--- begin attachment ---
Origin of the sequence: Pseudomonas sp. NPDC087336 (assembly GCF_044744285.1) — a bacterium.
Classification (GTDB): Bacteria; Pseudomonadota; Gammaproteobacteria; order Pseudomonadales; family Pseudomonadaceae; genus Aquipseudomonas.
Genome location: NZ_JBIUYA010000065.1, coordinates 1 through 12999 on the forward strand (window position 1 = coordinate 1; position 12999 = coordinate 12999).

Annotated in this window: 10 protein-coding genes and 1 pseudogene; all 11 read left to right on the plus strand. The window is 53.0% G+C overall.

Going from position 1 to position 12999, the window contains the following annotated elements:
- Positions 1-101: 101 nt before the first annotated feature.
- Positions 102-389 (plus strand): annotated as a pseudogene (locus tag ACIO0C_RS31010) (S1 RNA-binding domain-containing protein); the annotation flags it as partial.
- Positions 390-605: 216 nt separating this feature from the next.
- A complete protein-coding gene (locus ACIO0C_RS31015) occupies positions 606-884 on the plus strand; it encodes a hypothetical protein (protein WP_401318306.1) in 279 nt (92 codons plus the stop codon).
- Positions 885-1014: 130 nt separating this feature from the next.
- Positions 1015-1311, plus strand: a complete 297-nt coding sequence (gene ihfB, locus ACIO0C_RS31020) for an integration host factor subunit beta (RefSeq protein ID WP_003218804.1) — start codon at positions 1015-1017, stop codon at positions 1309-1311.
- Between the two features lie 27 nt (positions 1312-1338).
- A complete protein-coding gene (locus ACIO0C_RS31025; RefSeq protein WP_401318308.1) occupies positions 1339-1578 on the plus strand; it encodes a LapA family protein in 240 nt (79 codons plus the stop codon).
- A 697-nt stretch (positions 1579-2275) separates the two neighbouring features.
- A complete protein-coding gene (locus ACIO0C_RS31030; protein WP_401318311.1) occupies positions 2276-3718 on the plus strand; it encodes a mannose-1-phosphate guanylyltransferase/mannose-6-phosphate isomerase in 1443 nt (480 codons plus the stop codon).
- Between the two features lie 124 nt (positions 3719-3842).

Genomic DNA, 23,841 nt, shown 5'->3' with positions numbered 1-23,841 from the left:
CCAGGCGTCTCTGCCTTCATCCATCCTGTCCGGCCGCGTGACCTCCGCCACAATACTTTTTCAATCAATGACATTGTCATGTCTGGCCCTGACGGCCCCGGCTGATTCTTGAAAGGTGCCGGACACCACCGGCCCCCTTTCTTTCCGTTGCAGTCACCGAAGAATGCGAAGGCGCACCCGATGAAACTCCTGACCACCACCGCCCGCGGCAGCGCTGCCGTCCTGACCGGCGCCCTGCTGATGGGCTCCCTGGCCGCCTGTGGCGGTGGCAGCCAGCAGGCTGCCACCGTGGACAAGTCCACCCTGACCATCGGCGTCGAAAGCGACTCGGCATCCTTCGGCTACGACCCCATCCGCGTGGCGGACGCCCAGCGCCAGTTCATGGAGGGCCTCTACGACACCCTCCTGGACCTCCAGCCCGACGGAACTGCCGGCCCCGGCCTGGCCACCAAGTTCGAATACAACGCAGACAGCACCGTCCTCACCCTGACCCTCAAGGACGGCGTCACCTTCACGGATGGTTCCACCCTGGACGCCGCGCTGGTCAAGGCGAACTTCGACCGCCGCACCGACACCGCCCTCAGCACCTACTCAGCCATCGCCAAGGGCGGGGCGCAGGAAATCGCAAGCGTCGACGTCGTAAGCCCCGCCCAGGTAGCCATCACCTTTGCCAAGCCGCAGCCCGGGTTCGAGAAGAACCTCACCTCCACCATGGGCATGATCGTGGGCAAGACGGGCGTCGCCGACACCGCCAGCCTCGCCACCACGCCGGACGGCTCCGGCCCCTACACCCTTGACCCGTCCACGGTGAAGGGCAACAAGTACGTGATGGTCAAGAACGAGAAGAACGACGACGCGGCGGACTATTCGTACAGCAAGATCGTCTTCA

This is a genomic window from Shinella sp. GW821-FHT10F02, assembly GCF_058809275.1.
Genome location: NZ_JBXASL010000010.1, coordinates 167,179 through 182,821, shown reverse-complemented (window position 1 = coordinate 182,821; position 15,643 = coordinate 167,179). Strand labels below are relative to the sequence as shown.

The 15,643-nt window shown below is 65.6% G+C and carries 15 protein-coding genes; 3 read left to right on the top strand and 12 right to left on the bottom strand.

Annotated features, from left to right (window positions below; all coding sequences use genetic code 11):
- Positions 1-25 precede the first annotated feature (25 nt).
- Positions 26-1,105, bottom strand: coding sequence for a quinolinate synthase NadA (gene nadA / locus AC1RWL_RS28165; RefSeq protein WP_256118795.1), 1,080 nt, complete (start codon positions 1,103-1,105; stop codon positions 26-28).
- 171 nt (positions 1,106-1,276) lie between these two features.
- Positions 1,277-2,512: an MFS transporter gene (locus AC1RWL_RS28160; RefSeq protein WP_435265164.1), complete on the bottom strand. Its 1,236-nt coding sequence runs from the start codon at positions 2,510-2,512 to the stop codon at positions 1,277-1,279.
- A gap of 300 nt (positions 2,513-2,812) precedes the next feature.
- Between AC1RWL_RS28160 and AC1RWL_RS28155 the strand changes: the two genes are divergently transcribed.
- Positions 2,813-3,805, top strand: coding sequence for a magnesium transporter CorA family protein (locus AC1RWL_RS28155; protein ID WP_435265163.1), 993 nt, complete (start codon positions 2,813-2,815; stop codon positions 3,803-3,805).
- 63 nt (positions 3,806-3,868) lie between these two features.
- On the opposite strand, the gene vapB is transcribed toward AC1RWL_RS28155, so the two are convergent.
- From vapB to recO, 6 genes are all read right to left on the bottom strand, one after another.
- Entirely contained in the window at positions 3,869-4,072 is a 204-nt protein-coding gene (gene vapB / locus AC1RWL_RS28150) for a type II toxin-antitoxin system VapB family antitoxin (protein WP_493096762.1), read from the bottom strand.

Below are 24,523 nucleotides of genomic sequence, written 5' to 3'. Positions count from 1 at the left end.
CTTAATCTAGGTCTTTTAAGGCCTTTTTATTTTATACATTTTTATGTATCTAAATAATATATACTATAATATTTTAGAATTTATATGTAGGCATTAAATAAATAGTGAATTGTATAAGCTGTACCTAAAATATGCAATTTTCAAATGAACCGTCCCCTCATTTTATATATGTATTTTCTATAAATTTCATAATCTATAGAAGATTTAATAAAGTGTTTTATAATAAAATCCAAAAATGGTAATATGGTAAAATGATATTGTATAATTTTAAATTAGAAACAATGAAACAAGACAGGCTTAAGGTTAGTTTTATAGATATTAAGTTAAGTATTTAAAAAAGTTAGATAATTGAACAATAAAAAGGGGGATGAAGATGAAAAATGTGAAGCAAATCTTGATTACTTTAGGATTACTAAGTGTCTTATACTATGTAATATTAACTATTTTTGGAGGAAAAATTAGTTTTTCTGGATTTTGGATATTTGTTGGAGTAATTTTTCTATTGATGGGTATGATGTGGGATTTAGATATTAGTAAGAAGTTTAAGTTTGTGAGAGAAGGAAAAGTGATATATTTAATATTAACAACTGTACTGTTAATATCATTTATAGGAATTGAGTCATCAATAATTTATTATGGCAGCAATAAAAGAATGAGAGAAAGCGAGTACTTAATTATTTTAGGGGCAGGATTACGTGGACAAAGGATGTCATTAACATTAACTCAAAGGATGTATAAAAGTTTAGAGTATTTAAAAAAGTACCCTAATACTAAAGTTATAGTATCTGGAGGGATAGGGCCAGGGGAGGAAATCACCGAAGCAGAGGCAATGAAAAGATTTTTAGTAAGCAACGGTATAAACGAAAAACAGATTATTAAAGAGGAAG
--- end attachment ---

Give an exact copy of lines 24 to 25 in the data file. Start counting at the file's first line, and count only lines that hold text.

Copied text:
- Positions 26-1,105, bottom strand: coding sequence for a quinolinate synthase NadA (gene nadA / locus AC1RWL_RS28165; RefSeq protein WP_256118795.1), 1,080 nt, complete (start codon positions 1,103-1,105; stop codon positions 26-28).
- 171 nt (positions 1,106-1,276) lie between these two features.